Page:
Back from HP Discover 2012 with impressions still fresh in my mind, I can recall many things that were positive for those participants from the NonStop community …
It was a long drive home; the RV doesn’t quite chalk up the miles as quickly as any of our other cars. But having all the trappings of home nearby, as MasterCard so often remind us, priceless! HP did a fantastic job of looking after the bloggers present for HP Discover and ensured we have really good rooms in the Venetian, but even so, it was good to be back familiar surroundings and the slow drive home didn’t hurt us one bit.
Surprises? Perhaps the biggest surprise for me was just how many members of the NonStop community made it to Las Vegas when for many months, after talking to many within the NonStop user community, I wasn’t all that sure what to expect. But turn out, and in big numbers, was encouraging. For the joint presentation by Ric Lewis and Randy Meyer, there were some 300 in the room and it wasn’t overstaffed with HP folks either – there were many familiar faces to be seen.
I had been aware that there would be three vendor booths aligned along a wall and facing the NonStop display of HP – under the banner of Mission Critical. But what I hadn’t fully anticipated were the twelve solutions vendors’ booths (OK, a couple of additional middleware vendors could be seen as well) with strong support for the Financial Industry clearly on display. And yes, even ACI had returned to be seen as an active supporter of NonStop and I was encouraged by this as well – nothing like familiar products to grace the exhibition.
comForte were present with a booth along the rear wall and it was well visited. And they also supported Kathy Wood and the other vendors when they threw a NonStop Vendor Reception. Separately, comForte held a dinner for invited guests to the Palazzo restaurant, the Dal Toro Ristorante – not in the restaurant proper, but on the floor of the auto exhibition where guests were seated amongst exotic cars – an Aston Martin, a Ferrari, a Porsche among the cars we could all check out - up close and personal – and perhaps examples of cars we would like to be even more familiar with, if we could, that is!
But comForte wasn’t providing just a social experience at Del Toro as, following dinner and standing alongside the Porsche, comForte CTO Thomas Burg spoke briefly on two topics - firstly, that without proper funding your PCI initiative on NonStop WILL FAIL, whatever vendors you work with - more on this can be found in the earlier post "Nightmare on PCI street" - and then secondly about NonStop 6530 access from any modern device, including iPads, which I already covered more than once in several recent blog postings.
Critical messages coming from HP? With Meg Whitman the message was “Make it Matter” and a rather timely reinforcement of sentiments already expressed by others at the event. It’s a small, perhaps trivial observation but every HP employee carried new business cards, all consistent (for the first time) with the reverse side printed in HP blue with the message, “Make it Matter.” Well, almost all – but it’s a good start as in the past, not everyone fully supported HP’s vision.
For HP in the coming months, they must make it matter for themselves as much as they express this same sentiment to their community of customers and vendors. From Dave Donatelli, Executive VP and General Manager, Enterprise Group (formerly ESS&N), we were given the message “Redefining the Server” where Donatelli championed how when it comes to HP and his group, “our vision for the industry where HP leads (is) about convergence. The theme of convergence, our vision – taking us to the clouds – will become a reality!”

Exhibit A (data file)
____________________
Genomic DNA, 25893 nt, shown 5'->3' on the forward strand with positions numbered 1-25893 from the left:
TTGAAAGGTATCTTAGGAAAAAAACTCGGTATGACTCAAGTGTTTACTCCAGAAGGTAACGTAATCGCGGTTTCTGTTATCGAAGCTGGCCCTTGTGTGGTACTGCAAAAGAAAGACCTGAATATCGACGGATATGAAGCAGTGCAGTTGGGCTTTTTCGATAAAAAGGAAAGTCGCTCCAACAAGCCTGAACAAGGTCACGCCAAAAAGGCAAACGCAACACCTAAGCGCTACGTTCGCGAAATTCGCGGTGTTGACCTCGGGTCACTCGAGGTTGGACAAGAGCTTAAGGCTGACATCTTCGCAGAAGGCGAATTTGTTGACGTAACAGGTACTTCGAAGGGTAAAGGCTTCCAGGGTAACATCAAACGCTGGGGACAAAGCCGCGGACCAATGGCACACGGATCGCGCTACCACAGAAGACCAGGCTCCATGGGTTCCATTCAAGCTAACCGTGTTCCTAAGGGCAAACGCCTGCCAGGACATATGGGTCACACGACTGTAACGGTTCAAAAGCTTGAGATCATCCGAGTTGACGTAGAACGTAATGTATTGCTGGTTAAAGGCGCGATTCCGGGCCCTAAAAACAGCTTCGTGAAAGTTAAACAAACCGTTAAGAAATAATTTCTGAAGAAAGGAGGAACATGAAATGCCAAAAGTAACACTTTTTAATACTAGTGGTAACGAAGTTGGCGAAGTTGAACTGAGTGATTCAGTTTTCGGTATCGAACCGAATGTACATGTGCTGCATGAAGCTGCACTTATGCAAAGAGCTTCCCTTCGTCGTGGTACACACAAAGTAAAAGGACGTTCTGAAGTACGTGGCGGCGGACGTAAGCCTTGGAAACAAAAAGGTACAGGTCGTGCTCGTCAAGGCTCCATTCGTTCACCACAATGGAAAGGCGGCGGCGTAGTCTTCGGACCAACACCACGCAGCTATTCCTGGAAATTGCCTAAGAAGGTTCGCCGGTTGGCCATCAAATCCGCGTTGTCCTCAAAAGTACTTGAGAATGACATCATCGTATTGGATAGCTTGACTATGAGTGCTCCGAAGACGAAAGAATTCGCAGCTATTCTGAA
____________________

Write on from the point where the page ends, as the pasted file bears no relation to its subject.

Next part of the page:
But as I have noted in other postings made while the event was under way, it was in the presentation on Project Odyssey given by Martin Fink (and supported by a panel of participants and experts) where Fink showed a slide that stated HP BCS "Will Advance HP Integrity / HP-UX / NonStop as mission-critical design center” leaving out a couple of well-known platforms and OS’s but then again, nothing is by accident when it comes to this level of presentation! And all good news for the NonStop community to see evidence of full inclusion once again.
In subsequent conversations with comForte’s Burg I asked him about the event’s highlights for him, personally, and it came back to just two things – how frequently NonStop was referenced at this year’s event and just how many more NonStop participants there were when compared to last year.
“The presence of NonStop was far more noticeable – the exhibition floor-space devoted to NonStop was a little bit bigger – and the accessibility to NonStop executives was even better,” Burg told me. “All up, for vendors it was very encouraging and as for the roadmap presentations? Full of enthusiasm as timelines supported a continuing investment in NonStop.
At the top of this post I wrote of how enjoyable it was to be in familiar surroundings and then of the pleasure seeing familiar faces again. I also wrote of how encouraging it is to be among familiar products. Yes, familiarity is a very positive sign when all else seems to be changing.
For many within the NonStop community, the transition from our previous user-group events to big-tent marketing events such as is now the case with HP Discover were unfamiliar territory. Fortunately, with the acceptance and support from key vendors including comForte, familiarity is returning and for that, I have to believe the NonStop community is particularly thankful.
Tangible support for the platform we rely on within the very heart of our mission-critical applications, for many of us, will not be changing any time soon and it is with a degree of relief to see if so prominently displayed and talked about with such passion after so many years of uncertainty and for that, putting up with the heat of Las Vegas certainly made the event worthwhile for many of us.